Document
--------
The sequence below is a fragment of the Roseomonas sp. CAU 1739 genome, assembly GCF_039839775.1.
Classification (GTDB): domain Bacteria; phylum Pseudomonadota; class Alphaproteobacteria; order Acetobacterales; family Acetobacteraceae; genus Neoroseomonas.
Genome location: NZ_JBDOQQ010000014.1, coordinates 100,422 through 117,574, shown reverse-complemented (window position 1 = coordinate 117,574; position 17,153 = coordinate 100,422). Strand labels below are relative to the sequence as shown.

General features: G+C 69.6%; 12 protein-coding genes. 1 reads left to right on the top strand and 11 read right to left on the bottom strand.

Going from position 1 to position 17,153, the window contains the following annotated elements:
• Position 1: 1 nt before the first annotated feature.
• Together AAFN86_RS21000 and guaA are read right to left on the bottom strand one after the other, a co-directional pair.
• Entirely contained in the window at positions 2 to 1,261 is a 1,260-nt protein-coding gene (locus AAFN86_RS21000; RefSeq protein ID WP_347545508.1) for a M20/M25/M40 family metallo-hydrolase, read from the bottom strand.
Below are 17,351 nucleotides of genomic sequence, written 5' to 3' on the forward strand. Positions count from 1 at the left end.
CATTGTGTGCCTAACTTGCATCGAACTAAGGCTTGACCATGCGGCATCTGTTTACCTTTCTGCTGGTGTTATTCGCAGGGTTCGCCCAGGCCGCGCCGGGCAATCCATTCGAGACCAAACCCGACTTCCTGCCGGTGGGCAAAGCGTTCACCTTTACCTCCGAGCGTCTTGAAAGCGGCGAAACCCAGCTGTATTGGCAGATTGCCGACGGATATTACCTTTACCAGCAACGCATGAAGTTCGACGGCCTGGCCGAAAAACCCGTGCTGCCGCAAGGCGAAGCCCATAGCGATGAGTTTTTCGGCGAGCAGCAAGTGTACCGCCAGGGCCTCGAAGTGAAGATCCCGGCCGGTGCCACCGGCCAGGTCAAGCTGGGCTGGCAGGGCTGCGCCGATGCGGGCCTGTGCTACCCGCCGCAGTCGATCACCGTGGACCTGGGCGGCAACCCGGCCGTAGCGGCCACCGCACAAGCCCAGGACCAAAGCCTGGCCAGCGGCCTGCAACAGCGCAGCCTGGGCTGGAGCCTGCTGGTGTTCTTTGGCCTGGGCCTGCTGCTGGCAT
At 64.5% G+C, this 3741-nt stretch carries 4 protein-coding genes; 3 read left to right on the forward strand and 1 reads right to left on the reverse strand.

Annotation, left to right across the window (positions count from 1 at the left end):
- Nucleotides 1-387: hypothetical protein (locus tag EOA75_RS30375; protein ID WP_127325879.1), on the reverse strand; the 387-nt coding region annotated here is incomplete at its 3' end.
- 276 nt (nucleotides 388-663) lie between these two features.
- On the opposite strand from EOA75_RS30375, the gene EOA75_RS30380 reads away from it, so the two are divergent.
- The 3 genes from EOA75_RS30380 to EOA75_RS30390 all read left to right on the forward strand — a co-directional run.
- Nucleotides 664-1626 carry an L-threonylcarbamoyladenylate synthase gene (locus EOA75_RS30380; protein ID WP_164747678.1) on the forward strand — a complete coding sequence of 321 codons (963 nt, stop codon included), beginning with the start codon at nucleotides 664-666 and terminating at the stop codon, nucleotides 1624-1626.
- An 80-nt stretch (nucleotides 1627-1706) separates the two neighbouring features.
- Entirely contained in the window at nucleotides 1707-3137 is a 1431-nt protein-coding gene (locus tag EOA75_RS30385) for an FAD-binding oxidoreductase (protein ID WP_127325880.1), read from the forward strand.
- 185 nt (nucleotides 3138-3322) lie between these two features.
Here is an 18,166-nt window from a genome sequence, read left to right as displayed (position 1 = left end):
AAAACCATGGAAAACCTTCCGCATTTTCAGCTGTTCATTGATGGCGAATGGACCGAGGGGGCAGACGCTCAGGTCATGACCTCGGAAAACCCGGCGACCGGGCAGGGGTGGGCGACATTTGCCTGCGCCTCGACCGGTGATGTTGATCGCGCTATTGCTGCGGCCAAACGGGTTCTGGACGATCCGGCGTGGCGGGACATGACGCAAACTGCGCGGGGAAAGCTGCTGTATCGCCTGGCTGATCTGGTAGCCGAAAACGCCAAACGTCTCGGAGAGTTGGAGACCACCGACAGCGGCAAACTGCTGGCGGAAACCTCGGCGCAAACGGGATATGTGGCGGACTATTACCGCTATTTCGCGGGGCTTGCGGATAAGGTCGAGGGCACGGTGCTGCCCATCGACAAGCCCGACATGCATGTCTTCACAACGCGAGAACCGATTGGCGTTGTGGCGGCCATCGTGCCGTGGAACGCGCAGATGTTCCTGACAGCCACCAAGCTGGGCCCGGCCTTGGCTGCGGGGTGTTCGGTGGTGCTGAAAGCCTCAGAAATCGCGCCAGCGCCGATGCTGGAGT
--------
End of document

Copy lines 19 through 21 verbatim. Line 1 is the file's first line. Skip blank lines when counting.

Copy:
- Entirely contained in the window at nucleotides 1707-3137 is a 1431-nt protein-coding gene (locus tag EOA75_RS30385) for an FAD-binding oxidoreductase (protein ID WP_127325880.1), read from the forward strand.
- 185 nt (nucleotides 3138-3322) lie between these two features.
Here is an 18,166-nt window from a genome sequence, read left to right as displayed (position 1 = left end):